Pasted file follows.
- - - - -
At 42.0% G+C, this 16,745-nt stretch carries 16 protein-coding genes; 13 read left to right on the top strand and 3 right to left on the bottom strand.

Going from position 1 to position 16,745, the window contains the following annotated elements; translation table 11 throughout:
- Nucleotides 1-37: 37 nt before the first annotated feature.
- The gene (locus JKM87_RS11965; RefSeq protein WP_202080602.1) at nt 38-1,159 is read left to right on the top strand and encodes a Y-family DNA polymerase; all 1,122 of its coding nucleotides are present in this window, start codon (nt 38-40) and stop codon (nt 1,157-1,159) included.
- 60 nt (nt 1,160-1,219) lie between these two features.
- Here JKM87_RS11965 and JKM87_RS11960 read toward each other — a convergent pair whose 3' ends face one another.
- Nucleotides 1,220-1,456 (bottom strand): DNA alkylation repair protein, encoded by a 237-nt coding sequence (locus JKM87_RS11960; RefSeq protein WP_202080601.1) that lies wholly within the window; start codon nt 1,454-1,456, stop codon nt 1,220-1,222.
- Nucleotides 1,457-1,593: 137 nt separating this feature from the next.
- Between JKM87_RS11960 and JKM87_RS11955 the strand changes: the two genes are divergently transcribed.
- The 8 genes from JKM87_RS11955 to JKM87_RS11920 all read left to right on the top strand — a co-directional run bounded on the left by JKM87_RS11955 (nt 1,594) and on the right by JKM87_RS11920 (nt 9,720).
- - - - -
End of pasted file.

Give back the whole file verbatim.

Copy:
At 42.0% G+C, this 16,745-nt stretch carries 16 protein-coding genes; 13 read left to right on the top strand and 3 right to left on the bottom strand.

Going from position 1 to position 16,745, the window contains the following annotated elements; translation table 11 throughout:
- Nucleotides 1-37: 37 nt before the first annotated feature.
- The gene (locus JKM87_RS11965; RefSeq protein WP_202080602.1) at nt 38-1,159 is read left to right on the top strand and encodes a Y-family DNA polymerase; all 1,122 of its coding nucleotides are present in this window, start codon (nt 38-40) and stop codon (nt 1,157-1,159) included.
- 60 nt (nt 1,160-1,219) lie between these two features.
- Here JKM87_RS11965 and JKM87_RS11960 read toward each other — a convergent pair whose 3' ends face one another.
- Nucleotides 1,220-1,456 (bottom strand): DNA alkylation repair protein, encoded by a 237-nt coding sequence (locus JKM87_RS11960; RefSeq protein WP_202080601.1) that lies wholly within the window; start codon nt 1,454-1,456, stop codon nt 1,220-1,222.
- Nucleotides 1,457-1,593: 137 nt separating this feature from the next.
- Between JKM87_RS11960 and JKM87_RS11955 the strand changes: the two genes are divergently transcribed.
- The 8 genes from JKM87_RS11955 to JKM87_RS11920 all read left to right on the top strand — a co-directional run bounded on the left by JKM87_RS11955 (nt 1,594) and on the right by JKM87_RS11920 (nt 9,720).